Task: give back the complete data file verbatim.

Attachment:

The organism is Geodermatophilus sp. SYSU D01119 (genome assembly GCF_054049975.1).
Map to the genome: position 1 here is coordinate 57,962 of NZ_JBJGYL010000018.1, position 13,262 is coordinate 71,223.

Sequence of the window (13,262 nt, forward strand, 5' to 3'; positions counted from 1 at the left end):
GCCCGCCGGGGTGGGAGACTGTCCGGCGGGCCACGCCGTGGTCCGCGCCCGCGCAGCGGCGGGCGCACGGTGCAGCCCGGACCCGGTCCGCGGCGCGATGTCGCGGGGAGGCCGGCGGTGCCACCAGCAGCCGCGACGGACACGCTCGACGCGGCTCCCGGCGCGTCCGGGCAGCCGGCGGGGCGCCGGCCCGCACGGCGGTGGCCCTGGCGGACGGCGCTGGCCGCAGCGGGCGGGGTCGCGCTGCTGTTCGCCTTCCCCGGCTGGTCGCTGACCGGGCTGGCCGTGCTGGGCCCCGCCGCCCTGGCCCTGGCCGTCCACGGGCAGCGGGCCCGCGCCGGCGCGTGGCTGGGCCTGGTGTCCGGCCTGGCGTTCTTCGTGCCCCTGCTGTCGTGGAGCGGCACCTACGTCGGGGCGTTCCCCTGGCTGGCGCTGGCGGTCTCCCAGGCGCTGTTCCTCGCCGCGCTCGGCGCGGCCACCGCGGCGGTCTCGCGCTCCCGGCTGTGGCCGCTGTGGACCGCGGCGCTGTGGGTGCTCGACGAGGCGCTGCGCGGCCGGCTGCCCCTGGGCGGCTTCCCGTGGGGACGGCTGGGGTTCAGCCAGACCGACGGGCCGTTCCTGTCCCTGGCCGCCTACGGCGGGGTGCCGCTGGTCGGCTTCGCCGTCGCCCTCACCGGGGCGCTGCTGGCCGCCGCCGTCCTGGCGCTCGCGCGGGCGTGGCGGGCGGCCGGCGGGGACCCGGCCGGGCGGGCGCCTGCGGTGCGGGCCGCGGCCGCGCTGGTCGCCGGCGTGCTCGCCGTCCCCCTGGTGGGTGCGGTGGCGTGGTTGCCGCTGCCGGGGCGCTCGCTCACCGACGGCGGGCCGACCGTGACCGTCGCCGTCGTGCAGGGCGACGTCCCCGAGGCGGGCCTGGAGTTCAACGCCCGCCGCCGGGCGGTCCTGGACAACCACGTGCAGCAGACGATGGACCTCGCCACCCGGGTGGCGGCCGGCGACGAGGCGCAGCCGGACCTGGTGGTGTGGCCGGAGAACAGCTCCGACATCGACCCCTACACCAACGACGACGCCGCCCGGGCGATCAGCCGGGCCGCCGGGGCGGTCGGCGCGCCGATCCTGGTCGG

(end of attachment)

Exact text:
The organism is Geodermatophilus sp. SYSU D01119 (genome assembly GCF_054049975.1).
Map to the genome: position 1 here is coordinate 57,962 of NZ_JBJGYL010000018.1, position 13,262 is coordinate 71,223.

Sequence of the window (13,262 nt, forward strand, 5' to 3'; positions counted from 1 at the left end):
GCCCGCCGGGGTGGGAGACTGTCCGGCGGGCCACGCCGTGGTCCGCGCCCGCGCAGCGGCGGGCGCACGGTGCAGCCCGGACCCGGTCCGCGGCGCGATGTCGCGGGGAGGCCGGCGGTGCCACCAGCAGCCGCGACGGACACGCTCGACGCGGCTCCCGGCGCGTCCGGGCAGCCGGCGGGGCGCCGGCCCGCACGGCGGTGGCCCTGGCGGACGGCGCTGGCCGCAGCGGGCGGGGTCGCGCTGCTGTTCGCCTTCCCCGGCTGGTCGCTGACCGGGCTGGCCGTGCTGGGCCCCGCCGCCCTGGCCCTGGCCGTCCACGGGCAGCGGGCCCGCGCCGGCGCGTGGCTGGGCCTGGTGTCCGGCCTGGCGTTCTTCGTGCCCCTGCTGTCGTGGAGCGGCACCTACGTCGGGGCGTTCCCCTGGCTGGCGCTGGCGGTCTCCCAGGCGCTGTTCCTCGCCGCGCTCGGCGCGGCCACCGCGGCGGTCTCGCGCTCCCGGCTGTGGCCGCTGTGGACCGCGGCGCTGTGGGTGCTCGACGAGGCGCTGCGCGGCCGGCTGCCCCTGGGCGGCTTCCCGTGGGGACGGCTGGGGTTCAGCCAGACCGACGGGCCGTTCCTGTCCCTGGCCGCCTACGGCGGGGTGCCGCTGGTCGGCTTCGCCGTCGCCCTCACCGGGGCGCTGCTGGCCGCCGCCGTCCTGGCGCTCGCGCGGGCGTGGCGGGCGGCCGGCGGGGACCCGGCCGGGCGGGCGCCTGCGGTGCGGGCCGCGGCCGCGCTGGTCGCCGGCGTGCTCGCCGTCCCCCTGGTGGGTGCGGTGGCGTGGTTGCCGCTGCCGGGGCGCTCGCTCACCGACGGCGGGCCGACCGTGACCGTCGCCGTCGTGCAGGGCGACGTCCCCGAGGCGGGCCTGGAGTTCAACGCCCGCCGCCGGGCGGTCCTGGACAACCACGTGCAGCAGACGATGGACCTCGCCACCCGGGTGGCGGCCGGCGACGAGGCGCAGCCGGACCTGGTGGTGTGGCCGGAGAACAGCTCCGACATCGACCCCTACACCAACGACGACGCCGCCCGGGCGATCAGCCGGGCCGCCGGGGCGGTCGGCGCGCCGATCCTGGTCGG